The Nevo is a universal remote app to control home entertainment equipment from a tablet or smartphone. The device can control TVs, Set-Top Boxes, audio devices, DVD players and streaming media boxes from hundreds of manufacturers.
Choice is good, right?
But with so such choice, how do content providers — from OTT operators to so-called traditional broadcasters — ensure that they are meeting the needs of their customers and properly monetising the content at the same time? Ultimately it comes down to user experience, the way in which users access the content, find what they’re looking for and then consume it.
In the living room, for example, the driving force behind this user experience is undoubtedly the remote control. In recent research conducted by Trendbox DB on behalf of Universal Electronics, it was found that of viewers in the UK, Germany and France, there was an average of 3.3 remote controls per household. This is in no way surprising considering that 75% of respondents also had other devices (like set-top boxes, DVD players, games consoles and computers) connected to their main televisions.
One of the ways around the multiple remote conundrum is the universal remote. In the research, 25% of respondents used a universal remote and of that percentage 32% believe that it is easier than using multiple remotes to control multiple devices.
Interestingly, the volume control buttons are those most used on the remote, and almost a third of all consumers admitted they only used a few buttons because they didn’t understand what the rest actually did.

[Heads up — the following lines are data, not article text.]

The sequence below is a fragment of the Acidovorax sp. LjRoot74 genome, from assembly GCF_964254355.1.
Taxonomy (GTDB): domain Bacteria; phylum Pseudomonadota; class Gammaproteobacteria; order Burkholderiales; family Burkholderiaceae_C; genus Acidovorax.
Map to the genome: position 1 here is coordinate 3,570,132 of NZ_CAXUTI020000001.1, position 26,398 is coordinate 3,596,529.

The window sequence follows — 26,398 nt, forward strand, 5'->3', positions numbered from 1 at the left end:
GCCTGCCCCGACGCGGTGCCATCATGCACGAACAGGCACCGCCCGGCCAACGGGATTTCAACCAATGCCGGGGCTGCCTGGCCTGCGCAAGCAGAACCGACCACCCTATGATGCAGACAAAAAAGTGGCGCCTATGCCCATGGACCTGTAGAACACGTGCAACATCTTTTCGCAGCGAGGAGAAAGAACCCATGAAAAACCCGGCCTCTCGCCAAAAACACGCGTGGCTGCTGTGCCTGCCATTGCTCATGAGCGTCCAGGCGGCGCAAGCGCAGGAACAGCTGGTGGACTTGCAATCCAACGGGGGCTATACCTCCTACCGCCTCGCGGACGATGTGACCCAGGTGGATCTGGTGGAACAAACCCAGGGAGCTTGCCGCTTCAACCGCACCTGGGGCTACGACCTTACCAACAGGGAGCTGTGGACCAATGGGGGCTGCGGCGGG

The confusion around remote controls doesn’t stop there. One of the main user challenges is the confusion around switching source, or navigating between TV, set-top box, games console and other components like a DVD player or amplifier. In fact, 34% of respondents said that they struggled to get the right picture onto the screen. This inability to properly access content can have detrimental consequences for manufacturers in the financial sense. 10% of these respondents said they contacted support to help them change the source. The number may not seem high, but when you consider that each call to the contact centre could last several minutes, that’s time agents could be spending on other income-generating activities or answering other customer queries.